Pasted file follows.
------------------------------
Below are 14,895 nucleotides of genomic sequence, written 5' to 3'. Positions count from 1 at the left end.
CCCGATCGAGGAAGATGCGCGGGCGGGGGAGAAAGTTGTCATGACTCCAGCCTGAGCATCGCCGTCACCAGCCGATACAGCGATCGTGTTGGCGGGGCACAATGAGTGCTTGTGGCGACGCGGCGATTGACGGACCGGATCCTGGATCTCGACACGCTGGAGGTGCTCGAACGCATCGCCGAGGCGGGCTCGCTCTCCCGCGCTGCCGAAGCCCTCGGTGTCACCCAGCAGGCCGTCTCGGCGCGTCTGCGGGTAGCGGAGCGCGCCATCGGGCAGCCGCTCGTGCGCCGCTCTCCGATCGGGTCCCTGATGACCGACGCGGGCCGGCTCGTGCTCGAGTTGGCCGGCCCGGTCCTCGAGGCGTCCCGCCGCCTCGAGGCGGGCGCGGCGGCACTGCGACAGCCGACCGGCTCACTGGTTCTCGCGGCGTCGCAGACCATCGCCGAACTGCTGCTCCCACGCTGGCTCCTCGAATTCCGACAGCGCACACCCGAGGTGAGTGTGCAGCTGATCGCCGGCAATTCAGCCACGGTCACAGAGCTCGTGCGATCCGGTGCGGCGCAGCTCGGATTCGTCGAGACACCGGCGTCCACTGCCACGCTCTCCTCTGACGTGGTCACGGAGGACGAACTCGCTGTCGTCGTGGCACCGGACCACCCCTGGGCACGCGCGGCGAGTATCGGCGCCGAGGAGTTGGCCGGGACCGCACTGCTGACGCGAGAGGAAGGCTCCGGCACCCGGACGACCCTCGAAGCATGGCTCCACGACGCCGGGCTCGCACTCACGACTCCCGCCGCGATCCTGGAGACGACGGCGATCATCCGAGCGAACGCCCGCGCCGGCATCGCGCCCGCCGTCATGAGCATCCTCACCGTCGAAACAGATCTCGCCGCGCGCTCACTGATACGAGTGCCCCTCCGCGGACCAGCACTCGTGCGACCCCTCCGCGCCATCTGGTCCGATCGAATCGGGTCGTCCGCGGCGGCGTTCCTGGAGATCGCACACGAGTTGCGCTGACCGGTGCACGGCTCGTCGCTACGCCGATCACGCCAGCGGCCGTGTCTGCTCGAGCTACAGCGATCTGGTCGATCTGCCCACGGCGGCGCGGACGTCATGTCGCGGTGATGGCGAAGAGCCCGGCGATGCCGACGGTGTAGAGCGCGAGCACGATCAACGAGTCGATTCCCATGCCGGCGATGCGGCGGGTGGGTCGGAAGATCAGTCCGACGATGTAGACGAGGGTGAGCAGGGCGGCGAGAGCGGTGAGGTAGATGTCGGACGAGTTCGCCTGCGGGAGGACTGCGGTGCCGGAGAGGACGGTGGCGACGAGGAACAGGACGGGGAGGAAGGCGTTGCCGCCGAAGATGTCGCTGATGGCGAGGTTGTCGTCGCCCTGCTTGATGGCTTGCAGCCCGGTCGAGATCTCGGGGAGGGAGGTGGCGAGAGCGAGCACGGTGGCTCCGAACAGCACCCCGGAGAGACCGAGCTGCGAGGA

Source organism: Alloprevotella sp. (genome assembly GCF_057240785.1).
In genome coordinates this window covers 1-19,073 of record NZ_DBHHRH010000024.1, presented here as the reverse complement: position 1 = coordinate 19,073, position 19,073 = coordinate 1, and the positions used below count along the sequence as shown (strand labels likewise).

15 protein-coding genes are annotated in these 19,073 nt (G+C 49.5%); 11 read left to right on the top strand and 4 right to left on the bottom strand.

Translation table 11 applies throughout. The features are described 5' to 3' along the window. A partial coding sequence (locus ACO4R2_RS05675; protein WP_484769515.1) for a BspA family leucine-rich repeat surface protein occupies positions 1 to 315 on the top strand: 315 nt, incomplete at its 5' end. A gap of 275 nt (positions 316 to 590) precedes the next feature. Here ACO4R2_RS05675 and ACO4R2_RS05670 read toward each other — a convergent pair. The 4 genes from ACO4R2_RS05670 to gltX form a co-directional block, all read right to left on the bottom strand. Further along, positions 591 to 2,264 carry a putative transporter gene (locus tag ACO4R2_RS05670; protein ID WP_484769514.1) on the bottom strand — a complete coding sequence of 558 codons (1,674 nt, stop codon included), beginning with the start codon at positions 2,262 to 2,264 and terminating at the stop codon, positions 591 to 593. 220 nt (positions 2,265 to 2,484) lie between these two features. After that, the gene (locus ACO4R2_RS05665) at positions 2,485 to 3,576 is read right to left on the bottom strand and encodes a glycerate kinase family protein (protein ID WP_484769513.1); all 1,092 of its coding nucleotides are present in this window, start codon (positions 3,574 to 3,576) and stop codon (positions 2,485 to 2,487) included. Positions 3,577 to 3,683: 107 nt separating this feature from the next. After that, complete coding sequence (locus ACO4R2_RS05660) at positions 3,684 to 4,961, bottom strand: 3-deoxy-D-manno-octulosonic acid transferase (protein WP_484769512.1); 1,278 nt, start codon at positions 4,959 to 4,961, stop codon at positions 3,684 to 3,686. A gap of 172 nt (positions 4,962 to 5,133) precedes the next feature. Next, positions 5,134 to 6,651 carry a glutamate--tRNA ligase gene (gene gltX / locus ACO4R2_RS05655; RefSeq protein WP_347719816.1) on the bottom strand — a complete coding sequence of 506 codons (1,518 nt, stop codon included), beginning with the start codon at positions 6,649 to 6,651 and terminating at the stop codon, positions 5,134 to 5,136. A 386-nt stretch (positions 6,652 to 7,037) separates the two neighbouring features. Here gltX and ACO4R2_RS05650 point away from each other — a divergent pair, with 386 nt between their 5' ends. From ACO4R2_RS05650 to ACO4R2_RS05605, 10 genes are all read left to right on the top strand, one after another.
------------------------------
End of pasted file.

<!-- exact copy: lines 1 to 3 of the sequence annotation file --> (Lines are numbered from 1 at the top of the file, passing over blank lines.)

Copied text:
Below are 14,895 nucleotides of genomic sequence, written 5' to 3'. Positions count from 1 at the left end.
CCCGATCGAGGAAGATGCGCGGGCGGGGGAGAAAGTTGTCATGACTCCAGCCTGAGCATCGCCGTCACCAGCCGATACAGCGATCGTGTTGGCGGGGCACAATGAGTGCTTGTGGCGACGCGGCGATTGACGGACCGGATCCTGGATCTCGACACGCTGGAGGTGCTCGAACGCATCGCCGAGGCGGGCTCGCTCTCCCGCGCTGCCGAAGCCCTCGGTGTCACCCAGCAGGCCGTCTCGGCGCGTCTGCGGGTAGCGGAGCGCGCCATCGGGCAGCCGCTCGTGCGCCGCTCTCCGATCGGGTCCCTGATGACCGACGCGGGCCGGCTCGTGCTCGAGTTGGCCGGCCCGGTCCTCGAGGCGTCCCGCCGCCTCGAGGCGGGCGCGGCGGCACTGCGACAGCCGACCGGCTCACTGGTTCTCGCGGCGTCGCAGACCATCGCCGAACTGCTGCTCCCACGCTGGCTCCTCGAATTCCGACAGCGCACACCCGAGGTGAGTGTGCAGCTGATCGCCGGCAATTCAGCCACGGTCACAGAGCTCGTGCGATCCGGTGCGGCGCAGCTCGGATTCGTCGAGACACCGGCGTCCACTGCCACGCTCTCCTCTGACGTGGTCACGGAGGACGAACTCGCTGTCGTCGTGGCACCGGACCACCCCTGGGCACGCGCGGCGAGTATCGGCGCCGAGGAGTTGGCCGGGACCGCACTGCTGACGCGAGAGGAAGGCTCCGGCACCCGGACGACCCTCGAAGCATGGCTCCACGACGCCGGGCTCGCACTCACGACTCCCGCCGCGATCCTGGAGACGACGGCGATCATCCGAGCGAACGCCCGCGCCGGCATCGCGCCCGCCGTCATGAGCATCCTCACCGTCGAAACAGATCTCGCCGCGCGCTCACTGATACGAGTGCCCCTCCGCGGACCAGCACTCGTGCGACCCCTCCGCGCCATCTGGTCCGATCGAATCGGGTCGTCCGCGGCGGCGTTCCTGGAGATCGCACACGAGTTGCGCTGACCGGTGCACGGCTCGTCGCTACGCCGATCACGCCAGCGGCCGTGTCTGCTCGAGCTACAGCGATCTGGTCGATCTGCCCACGGCGGCGCGGACGTCATGTCGCGGTGATGGCGAAGAGCCCGGCGATGCCGACGGTGTAGAGCGCGAGCACGATCAACGAGTCGATTCCCATGCCGGCGATGCGGCGGGTGGGTCGGAAGATCAGTCCGACGATGTAGACGAGGGTGAGCAGGGCGGCGAGAGCGGTGAGGTAGATGTCGGACGAGTTCGCCTGCGGGAGGACTGCGGTGCCGGAGAGGACGGTGGCGACGAGGAACAGGACGGGGAGGAAGGCGTTGCCGCCGAAGATGTCGCTGATGGCGAGGTTGTCGTCGCCCTGCTTGATGGCTTGCAGCCCGGTCGAGATCTCGGGGAGGGAGGTGGCGAGAGCGAGCACGGTGGCTCCGAACAGCACCCCGGAGAGACCGAGCTGCGAGGA

Source organism: Alloprevotella sp. (genome assembly GCF_057240785.1).